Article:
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Category Archives: entrepreneurship

We live in an age of unparalleled opportunities. The cumulative disruptive influences of internet, mobility, open source software and cloud computing have brought down the cost of starting a tech startup to an all time low.

Its been about two years since we started Althea. Starting a company teaches many lessons. I started living what I had read about in many books. Entrepreneurship is no spectator sport.

Below, I try to quickly articulate some thoughts and lessons that came in handy. Primarily from a technology development perspective.

– Leverage & embrace open systems [include open source, open data, open apis & open platforms]. Push open source initiatives that lead to reduced costs of development and ownership. Always resist the developer urge to build everything from scratch.

– Focus all proprietary development efforts towards real innovations & adding value. Ensure that all significant development efforts are tied to a business case. While stop gap solutions can get you started, you need to carefully choose your role in the food chain and supply significant value there.

– Innovate continuously and drive the changes in your space. Build and maintain a sustainable advantage that keeps you ahead of the curve. Become the thought leader in your area of specialization. Remember, innovation today is commodity tomorrow. Your competition is going to copy your ideas and catch up with you shortly.

– Stay ‘truly agile’ and adapt constantly to the changing landscape. Accept the fact that disruption is inevitable, and make embracing it a part of your ongoing plans. New business models are getting conceptualized and tested everyday.

– Treat employees as unique individuals and not as replaceable resources. Capitalise on the unique abilities of each person and deploy them appropriately at different phases of a project. Also, startups win by putting a lot of responsibility on young people and letting wonderful things happen.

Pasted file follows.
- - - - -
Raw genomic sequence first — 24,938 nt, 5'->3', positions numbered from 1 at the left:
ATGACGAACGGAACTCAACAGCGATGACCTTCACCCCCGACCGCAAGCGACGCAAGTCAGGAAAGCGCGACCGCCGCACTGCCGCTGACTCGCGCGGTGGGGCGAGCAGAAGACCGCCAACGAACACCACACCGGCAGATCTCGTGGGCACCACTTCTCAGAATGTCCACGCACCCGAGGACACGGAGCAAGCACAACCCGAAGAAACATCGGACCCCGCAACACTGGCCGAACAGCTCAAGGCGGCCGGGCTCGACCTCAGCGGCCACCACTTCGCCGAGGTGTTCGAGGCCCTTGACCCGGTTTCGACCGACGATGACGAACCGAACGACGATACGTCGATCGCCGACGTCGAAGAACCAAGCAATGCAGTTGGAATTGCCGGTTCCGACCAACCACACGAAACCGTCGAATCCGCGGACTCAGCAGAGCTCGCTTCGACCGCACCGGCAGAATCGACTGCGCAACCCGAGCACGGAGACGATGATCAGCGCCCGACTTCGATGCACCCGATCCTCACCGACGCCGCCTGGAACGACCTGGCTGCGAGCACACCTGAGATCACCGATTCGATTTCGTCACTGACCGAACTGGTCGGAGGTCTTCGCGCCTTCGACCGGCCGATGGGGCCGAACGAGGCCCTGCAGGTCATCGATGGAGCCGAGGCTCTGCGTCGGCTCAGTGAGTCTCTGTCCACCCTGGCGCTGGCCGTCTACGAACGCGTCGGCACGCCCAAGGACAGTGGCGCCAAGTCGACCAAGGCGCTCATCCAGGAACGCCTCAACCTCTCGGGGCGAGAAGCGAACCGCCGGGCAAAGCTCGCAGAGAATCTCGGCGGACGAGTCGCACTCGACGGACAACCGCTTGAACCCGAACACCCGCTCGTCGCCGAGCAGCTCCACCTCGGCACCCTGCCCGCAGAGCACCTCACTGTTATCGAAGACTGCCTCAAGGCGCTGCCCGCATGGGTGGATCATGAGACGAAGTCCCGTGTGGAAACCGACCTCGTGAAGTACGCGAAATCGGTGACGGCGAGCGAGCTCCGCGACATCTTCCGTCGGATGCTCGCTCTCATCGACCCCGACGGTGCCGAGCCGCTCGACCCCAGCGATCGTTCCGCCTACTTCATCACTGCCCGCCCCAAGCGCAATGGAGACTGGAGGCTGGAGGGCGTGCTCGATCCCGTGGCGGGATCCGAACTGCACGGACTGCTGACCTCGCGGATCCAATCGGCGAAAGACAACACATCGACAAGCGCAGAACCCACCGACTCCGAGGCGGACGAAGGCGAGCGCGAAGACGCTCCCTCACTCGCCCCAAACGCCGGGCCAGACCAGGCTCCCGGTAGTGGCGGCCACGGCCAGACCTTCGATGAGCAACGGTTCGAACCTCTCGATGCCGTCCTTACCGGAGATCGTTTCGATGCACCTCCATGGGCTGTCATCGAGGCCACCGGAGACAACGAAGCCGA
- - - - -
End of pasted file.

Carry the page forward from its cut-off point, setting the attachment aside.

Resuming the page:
– Invest heavily on tools and infrastructures that lead to an increase in productivity. While startups dont operate with infinite resources, they succeed by building small but highly efficient and focussed teams. I remember Charlie Munger quoting “The company that needs a new machine tool, and hasn’t bought it, is already paying for it.”


Eugene Kleiner PhotoWe know Eugene Kleiner as one of the traitorous 8, the founder of Fairchild Semiconductor, investor in Intel and one of the main founders of top VC firm KPCB. All of which were instrumental in the genesis of silicon valley.

I often come across interesting quotes by him. I stumbled on this set when I was going through the KPCB site, recently. Seemed like a set any entrepreneur would benefit from.

Kleiner’s Laws

* Make sure the dog wants to eat the dog food. No matter how ground-breaking a new technology, how large a potential market, make certain customers actually want it.
* Build one business at a time. Most business plans are overly ambitious. Concentrate on being successful in one endeavor first.
* The time to take the tarts is when they’re being passed. If an environment is right for funding, go for it. Eugene, more than anyone, knew that venture capital goes in cycles.
* The problem with most companies is they don’t know what business they’re in.
* Even turkeys can fly in a high wind. In times of strong economies, even bad companies can look good.
* It’s easier to get a piece of an existing market than to create a new one.
* It’s difficult to see the picture when you’re inside the frame.
* After learning some of the tricks of the trade, some people think they know the trade. This reflected some of Eugene’s own humility; he recognized that many venture capitalists thought they were experts when they had just a bit of knowledge.
* Venture capitalists will stop at nothing to copy success.
* Invest in people, not just products. Eugene always respected founding entrepreneurs. He wanted to build companies with them not just with their ideas.

And, two others – frequently quoted:

* “There is a time when panic is the appropriate response.”
* “What tips me off that a business will be successful is that they have a narrow focus of what they want to do, and they plan a sufficient amount of effort and money to do it. Focus is essential.”

The second is a thread that always runs in the back of my mind, since the time I read it.